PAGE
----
BVD is a complex of diseases of viral origin. Effects of the disease may be reduced fertility, abortion, foetal abnormalities, enteritis and mucosal disease. It is spread by PIs (Persistently Infected calves) and semen from transiently infected bulls, contaminated needles and equipment. Control is by biosecurity, removing persistently infected calves and vaccination.
Leptospirosis disease in cattle is caused by two species of Leptospiria characterised in dairy cattle by milk drop and in beef cattle by abortions in the second half of pregnancy. Infection is via infected urine either from the cow or urine contaminated water or pasture. It can affect human beings. Infected animals may be carriers for life. Control in an infected herd is by vaccination
Johnes Disease (paratuberculosi) also known as MAP is a chronic infectious bacterial enteritis that results in persistent diarrhoea, progressive wasting and eventual death. It is untreatable. It has an incubation period of 2-6 years. Animals are usually infected when young. The calf may be infected while in the womb, drinking infected colostrums and milk, or consuming food and water contaminated by Johnes infected faeces. The organism may last for a year in slurry or on pastures. In the individual animal diagnosis by laboratory means is unreliable until the disease symptoms are well established and hence a whole herd testing procedure is adopted.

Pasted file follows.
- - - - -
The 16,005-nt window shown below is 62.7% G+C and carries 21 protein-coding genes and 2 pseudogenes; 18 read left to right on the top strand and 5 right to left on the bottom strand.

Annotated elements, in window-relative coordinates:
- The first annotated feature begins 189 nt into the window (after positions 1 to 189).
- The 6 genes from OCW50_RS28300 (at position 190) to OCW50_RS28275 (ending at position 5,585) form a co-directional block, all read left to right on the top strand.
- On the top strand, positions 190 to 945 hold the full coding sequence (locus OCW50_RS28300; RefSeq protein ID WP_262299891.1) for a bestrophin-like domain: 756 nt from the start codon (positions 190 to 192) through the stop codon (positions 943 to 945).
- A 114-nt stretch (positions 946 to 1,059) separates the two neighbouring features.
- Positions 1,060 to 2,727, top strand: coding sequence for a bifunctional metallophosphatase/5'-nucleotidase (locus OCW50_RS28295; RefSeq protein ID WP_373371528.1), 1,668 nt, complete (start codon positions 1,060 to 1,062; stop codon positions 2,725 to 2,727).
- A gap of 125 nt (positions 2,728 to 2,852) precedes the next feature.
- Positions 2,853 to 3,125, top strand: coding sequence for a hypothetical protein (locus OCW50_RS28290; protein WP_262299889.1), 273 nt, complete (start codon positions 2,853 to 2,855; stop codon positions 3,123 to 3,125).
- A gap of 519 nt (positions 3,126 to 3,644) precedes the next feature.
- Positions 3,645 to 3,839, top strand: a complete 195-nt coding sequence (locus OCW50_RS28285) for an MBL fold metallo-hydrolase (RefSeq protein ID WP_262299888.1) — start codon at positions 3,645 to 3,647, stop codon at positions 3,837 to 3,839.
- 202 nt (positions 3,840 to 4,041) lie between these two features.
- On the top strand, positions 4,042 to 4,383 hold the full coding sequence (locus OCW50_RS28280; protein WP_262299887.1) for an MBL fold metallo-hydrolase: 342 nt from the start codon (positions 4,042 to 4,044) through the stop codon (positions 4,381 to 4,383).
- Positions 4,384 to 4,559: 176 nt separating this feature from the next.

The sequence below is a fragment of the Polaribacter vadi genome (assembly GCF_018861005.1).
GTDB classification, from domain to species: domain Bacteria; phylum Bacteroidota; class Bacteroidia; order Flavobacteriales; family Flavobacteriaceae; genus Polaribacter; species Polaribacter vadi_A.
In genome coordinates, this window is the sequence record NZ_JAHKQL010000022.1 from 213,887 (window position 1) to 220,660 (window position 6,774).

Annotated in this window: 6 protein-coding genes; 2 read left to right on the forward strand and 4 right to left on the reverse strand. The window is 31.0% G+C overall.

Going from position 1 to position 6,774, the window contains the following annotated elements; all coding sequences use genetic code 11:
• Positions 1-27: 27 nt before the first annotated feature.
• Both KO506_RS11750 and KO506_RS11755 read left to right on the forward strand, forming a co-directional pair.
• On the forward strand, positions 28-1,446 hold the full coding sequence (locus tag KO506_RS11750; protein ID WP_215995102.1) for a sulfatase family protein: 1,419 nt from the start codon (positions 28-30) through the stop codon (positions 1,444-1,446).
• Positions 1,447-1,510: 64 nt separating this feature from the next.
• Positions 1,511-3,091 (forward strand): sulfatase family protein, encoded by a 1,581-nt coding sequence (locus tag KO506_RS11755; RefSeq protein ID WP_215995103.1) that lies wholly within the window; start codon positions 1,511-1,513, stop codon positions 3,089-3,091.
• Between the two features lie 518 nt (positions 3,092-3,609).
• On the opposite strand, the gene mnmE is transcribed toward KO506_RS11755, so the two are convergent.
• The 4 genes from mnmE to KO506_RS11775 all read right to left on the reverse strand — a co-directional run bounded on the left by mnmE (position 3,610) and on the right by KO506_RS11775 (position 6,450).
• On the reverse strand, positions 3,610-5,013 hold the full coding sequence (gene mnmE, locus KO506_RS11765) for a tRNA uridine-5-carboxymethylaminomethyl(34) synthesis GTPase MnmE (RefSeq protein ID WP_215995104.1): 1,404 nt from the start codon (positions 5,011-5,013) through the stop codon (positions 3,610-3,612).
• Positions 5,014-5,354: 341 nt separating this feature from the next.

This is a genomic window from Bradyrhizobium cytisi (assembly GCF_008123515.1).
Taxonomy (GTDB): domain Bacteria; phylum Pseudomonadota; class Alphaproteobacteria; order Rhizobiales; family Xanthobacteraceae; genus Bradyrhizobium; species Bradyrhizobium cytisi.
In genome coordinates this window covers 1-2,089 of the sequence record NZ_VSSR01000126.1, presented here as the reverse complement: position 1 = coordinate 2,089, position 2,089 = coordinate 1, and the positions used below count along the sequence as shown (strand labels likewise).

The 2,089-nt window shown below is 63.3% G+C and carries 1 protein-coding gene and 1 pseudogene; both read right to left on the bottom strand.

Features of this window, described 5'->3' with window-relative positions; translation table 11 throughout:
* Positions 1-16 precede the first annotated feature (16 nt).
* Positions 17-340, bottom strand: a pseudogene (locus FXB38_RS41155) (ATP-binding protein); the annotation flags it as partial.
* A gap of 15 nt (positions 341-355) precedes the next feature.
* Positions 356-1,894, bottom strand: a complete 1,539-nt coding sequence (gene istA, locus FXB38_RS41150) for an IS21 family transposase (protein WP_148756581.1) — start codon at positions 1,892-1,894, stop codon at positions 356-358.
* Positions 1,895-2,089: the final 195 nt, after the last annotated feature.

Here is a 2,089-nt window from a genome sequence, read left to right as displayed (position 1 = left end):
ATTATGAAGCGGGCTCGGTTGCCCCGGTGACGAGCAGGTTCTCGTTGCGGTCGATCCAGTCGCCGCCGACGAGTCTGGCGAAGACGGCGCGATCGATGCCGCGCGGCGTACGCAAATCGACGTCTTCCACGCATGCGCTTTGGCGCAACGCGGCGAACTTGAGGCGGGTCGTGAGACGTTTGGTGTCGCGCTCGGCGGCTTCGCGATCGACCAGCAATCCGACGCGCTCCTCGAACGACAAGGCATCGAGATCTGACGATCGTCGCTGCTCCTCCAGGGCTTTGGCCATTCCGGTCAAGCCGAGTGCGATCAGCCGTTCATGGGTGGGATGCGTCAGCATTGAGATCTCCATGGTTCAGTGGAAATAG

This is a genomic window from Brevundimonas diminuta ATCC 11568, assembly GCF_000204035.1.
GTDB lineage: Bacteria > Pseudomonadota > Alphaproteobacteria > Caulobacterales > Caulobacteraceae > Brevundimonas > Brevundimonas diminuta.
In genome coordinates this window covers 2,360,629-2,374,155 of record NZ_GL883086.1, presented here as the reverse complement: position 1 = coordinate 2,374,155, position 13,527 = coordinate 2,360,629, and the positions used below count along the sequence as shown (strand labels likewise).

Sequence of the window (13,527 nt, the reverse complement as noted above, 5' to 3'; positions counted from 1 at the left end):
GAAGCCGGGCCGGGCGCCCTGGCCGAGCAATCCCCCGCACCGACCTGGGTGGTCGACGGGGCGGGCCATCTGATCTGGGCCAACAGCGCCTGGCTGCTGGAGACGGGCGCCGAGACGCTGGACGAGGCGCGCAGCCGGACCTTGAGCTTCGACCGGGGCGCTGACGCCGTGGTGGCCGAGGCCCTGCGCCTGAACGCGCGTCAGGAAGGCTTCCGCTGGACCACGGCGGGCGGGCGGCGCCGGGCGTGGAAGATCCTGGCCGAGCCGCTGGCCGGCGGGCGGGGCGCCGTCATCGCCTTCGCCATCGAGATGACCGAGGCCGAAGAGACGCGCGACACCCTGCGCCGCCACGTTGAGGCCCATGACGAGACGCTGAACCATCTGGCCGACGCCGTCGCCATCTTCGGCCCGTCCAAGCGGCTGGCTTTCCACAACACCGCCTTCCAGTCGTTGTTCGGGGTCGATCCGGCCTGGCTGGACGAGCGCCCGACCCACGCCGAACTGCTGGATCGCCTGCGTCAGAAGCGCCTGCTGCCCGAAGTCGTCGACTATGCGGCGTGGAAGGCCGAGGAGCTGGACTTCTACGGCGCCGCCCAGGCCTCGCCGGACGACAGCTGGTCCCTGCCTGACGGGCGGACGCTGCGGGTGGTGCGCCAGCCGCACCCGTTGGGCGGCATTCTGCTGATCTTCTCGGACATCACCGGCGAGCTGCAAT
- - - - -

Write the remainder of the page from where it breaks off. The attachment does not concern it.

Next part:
The term Monitored Free has been adopted in describing freedom from Johnes disease status of a herd. In herds where no case of Johnes disease has been diagnosed, two clear blood tests 12 months apart of all animals two years and over are required for Monitored Free status. In herds that have had a positive case, three clear tests of all cattle over two years old at yearly intervals are required for Monitored Free status. However, due to the long incubation of the disease there may still be an unexpected positive. A vaccine is available but the implications of using it in a herd wishing to sell breeding stock need to be very carefully considered by the breeder.